Astro14

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While newer cars have the improved safety features, the ANCAP CEO James Goodwin hints at what is probably the more salient point: The older cars are being operated by the most at-risk drivers: teens and the elderly. Teen drivers crash at a much higher rate, so I would like to see the crash data normalized for driver risk. Right now, you can't extract the change in operator risk with older cars from the safety system improvements.
 
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Originally Posted By: Astro14
While newer cars have the improved safety features, the ANCAP CEO James Goodwin hints at what is probably the more salient point: The older cars are being operated by the most at-risk drivers: teens and the elderly. Teen drivers crash at a much higher rate, so I would like to see the crash data normalized for driver risk. Right now, you can't extract the change in operator risk with older cars from the safety system improvements.
Check. Similar problem with the Australian data showing a strong negative correlation between tread depth and hitting utility poles. Since low tread-depth is associated with younger, poorer and more accident-prone drivers, its tricky to isolate it as a risk factor.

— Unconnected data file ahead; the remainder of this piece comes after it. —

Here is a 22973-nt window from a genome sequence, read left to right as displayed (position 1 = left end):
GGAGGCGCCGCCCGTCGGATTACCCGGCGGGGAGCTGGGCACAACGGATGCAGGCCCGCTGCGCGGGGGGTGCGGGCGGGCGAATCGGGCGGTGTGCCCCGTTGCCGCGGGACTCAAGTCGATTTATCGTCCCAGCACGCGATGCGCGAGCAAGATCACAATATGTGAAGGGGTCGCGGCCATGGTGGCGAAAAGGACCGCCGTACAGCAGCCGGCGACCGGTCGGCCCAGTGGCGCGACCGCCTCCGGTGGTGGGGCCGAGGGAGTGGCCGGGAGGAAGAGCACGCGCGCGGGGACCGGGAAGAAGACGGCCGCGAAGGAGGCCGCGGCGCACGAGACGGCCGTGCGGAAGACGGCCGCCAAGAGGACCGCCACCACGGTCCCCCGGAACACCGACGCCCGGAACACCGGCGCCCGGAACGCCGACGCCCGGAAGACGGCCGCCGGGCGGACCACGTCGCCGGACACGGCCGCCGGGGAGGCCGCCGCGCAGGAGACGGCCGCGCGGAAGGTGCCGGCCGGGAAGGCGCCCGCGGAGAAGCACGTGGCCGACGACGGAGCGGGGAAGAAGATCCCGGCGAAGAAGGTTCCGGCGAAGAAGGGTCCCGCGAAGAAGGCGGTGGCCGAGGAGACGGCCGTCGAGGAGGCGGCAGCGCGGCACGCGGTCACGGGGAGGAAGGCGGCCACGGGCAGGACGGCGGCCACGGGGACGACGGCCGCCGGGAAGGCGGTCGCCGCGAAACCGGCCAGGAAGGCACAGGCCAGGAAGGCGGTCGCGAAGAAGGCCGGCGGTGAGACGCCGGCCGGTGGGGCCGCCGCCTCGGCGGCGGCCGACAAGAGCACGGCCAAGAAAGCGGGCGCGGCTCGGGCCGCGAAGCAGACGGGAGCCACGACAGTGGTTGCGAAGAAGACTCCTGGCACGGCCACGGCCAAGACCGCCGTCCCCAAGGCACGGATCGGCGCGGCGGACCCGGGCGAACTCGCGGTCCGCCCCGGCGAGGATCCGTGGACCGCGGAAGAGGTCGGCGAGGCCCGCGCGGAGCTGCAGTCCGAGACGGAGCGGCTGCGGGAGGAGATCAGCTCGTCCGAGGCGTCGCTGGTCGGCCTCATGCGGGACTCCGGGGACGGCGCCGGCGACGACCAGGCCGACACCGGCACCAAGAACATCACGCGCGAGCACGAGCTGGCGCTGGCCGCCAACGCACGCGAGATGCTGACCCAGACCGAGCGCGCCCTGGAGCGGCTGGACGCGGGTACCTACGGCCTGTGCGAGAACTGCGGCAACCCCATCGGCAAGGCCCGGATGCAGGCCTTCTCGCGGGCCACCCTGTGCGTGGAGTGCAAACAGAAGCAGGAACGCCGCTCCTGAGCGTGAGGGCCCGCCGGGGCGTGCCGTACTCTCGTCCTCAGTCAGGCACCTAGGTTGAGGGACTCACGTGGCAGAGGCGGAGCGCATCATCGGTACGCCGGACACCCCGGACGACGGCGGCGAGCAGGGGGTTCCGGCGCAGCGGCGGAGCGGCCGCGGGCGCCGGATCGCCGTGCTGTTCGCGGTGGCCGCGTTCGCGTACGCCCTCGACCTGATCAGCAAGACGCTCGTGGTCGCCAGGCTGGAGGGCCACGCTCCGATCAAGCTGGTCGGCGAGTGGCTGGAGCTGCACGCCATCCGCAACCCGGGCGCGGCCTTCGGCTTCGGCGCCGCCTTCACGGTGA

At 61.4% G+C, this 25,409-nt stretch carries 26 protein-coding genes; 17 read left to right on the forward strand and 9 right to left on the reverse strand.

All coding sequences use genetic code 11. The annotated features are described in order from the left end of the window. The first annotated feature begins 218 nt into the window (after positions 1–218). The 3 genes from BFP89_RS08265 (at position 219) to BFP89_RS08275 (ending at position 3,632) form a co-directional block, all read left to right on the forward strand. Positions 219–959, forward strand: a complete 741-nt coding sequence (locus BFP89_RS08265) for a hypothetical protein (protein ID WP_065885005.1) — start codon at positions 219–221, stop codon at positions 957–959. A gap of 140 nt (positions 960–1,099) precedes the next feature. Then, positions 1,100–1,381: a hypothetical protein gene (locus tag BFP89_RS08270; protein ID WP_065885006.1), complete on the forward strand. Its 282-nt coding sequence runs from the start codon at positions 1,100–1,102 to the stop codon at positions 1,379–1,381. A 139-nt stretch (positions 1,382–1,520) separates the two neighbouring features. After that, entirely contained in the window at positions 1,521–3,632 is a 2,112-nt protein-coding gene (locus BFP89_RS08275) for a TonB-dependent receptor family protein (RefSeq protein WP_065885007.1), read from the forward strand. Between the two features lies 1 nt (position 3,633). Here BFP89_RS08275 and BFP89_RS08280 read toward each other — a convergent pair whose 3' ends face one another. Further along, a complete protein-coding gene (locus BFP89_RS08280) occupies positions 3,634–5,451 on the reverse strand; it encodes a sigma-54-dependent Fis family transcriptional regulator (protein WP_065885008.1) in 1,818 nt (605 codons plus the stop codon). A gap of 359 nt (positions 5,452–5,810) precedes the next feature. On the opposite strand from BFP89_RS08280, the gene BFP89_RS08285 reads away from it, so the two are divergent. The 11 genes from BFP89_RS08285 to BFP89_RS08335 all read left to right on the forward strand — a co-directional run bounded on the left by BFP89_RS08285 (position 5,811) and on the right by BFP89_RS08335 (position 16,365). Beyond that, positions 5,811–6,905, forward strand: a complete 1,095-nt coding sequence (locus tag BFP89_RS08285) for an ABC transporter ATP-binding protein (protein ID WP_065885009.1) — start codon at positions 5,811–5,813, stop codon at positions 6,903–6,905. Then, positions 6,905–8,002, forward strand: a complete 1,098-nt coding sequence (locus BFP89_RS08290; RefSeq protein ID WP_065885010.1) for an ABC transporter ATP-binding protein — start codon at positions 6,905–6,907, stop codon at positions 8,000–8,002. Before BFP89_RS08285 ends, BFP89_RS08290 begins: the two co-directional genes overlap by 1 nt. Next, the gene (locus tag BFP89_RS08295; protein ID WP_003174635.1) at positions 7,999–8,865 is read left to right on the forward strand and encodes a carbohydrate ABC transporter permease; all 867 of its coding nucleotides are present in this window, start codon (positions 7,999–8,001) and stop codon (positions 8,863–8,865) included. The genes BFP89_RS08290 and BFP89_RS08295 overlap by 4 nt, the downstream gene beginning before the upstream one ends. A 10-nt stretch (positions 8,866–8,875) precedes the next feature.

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Originally Posted By: Astro14
While newer cars have the improved safety features, the ANCAP CEO James Goodwin hints at what is probably the more salient point: The older cars are being operated by the most at-risk drivers: teens and the elderly. Teen drivers crash at a much higher rate, so I would like to see the crash data normalized for driver risk. Right now, you can't extract the change in operator risk with older cars from the safety system improvements.
I guess if they could, they would've, but I imagine you could get a driver risk factor out of the data by comparing all age groups of drivers in the newest(assumed best condition) cars. Actually they could do that for all age groups of cars I suppose. Then you get an idea how much the driver types influence crash stats. Seems like they'd have plenty of sample size to do this, so maybe there's other reasons they don't do this?